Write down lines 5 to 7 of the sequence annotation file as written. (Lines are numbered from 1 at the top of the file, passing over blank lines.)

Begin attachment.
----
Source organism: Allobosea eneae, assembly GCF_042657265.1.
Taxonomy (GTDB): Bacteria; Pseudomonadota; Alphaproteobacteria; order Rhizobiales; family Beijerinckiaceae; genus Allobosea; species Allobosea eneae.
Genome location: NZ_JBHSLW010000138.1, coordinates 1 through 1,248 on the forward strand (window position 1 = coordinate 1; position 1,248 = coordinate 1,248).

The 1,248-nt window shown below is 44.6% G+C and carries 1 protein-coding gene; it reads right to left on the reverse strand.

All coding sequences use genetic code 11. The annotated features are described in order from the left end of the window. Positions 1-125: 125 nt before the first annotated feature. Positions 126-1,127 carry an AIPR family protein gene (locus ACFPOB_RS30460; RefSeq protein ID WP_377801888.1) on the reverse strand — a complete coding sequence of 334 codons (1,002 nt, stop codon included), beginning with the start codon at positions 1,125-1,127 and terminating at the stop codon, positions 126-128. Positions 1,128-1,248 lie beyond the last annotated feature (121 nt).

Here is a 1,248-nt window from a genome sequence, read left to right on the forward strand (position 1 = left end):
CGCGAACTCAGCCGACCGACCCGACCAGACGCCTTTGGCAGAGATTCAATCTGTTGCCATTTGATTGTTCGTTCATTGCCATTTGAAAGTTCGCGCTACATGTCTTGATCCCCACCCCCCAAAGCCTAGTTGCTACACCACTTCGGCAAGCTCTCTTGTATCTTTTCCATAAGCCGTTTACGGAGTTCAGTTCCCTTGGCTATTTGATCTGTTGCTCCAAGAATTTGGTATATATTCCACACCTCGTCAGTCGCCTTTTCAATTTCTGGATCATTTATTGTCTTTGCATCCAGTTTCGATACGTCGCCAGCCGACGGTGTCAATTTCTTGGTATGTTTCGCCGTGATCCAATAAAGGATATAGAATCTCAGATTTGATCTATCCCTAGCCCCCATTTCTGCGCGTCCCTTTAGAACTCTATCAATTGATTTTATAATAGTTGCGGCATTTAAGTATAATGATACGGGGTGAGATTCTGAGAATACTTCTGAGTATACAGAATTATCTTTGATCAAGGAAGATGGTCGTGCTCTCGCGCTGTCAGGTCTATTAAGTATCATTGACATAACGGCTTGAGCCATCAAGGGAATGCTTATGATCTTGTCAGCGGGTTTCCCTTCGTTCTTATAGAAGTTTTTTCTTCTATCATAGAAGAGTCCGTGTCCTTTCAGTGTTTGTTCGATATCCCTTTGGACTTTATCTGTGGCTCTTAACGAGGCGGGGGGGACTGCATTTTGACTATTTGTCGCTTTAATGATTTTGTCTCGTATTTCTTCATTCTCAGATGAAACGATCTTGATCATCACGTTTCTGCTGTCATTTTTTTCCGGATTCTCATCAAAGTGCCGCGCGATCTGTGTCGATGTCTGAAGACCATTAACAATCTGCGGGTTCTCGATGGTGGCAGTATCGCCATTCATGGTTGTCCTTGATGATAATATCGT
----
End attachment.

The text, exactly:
All coding sequences use genetic code 11. The annotated features are described in order from the left end of the window. Positions 1-125: 125 nt before the first annotated feature. Positions 126-1,127 carry an AIPR family protein gene (locus ACFPOB_RS30460; RefSeq protein ID WP_377801888.1) on the reverse strand — a complete coding sequence of 334 codons (1,002 nt, stop codon included), beginning with the start codon at positions 1,125-1,127 and terminating at the stop codon, positions 126-128. Positions 1,128-1,248 lie beyond the last annotated feature (121 nt).

Here is a 1,248-nt window from a genome sequence, read left to right on the forward strand (position 1 = left end):
CGCGAACTCAGCCGACCGACCCGACCAGACGCCTTTGGCAGAGATTCAATCTGTTGCCATTTGATTGTTCGTTCATTGCCATTTGAAAGTTCGCGCTACATGTCTTGATCCCCACCCCCCAAAGCCTAGTTGCTACACCACTTCGGCAAGCTCTCTTGTATCTTTTCCATAAGCCGTTTACGGAGTTCAGTTCCCTTGGCTATTTGATCTGTTGCTCCAAGAATTTGGTATATATTCCACACCTCGTCAGTCGCCTTTTCAATTTCTGGATCATTTATTGTCTTTGCATCCAGTTTCGATACGTCGCCAGCCGACGGTGTCAATTTCTTGGTATGTTTCGCCGTGATCCAATAAAGGATATAGAATCTCAGATTTGATCTATCCCTAGCCCCCATTTCTGCGCGTCCCTTTAGAACTCTATCAATTGATTTTATAATAGTTGCGGCATTTAAGTATAATGATACGGGGTGAGATTCTGAGAATACTTCTGAGTATACAGAATTATCTTTGATCAAGGAAGATGGTCGTGCTCTCGCGCTGTCAGGTCTATTAAGTATCATTGACATAACGGCTTGAGCCATCAAGGGAATGCTTATGATCTTGTCAGCGGGTTTCCCTTCGTTCTTATAGAAGTTTTTTCTTCTATCATAGAAGAGTCCGTGTCCTTTCAGTGTTTGTTCGATATCCCTTTGGACTTTATCTGTGGCTCTTAACGAGGCGGGGGGGACTGCATTTTGACTATTTGTCGCTTTAATGATTTTGTCTCGTATTTCTTCATTCTCAGATGAAACGATCTTGATCATCACGTTTCTGCTGTCATTTTTTTCCGGATTCTCATCAAAGTGCCGCGCGATCTGTGTCGATGTCTGAAGACCATTAACAATCTGCGGGTTCTCGATGGTGGCAGTATCGCCATTCATGGTTGTCCTTGATGATAATATCGT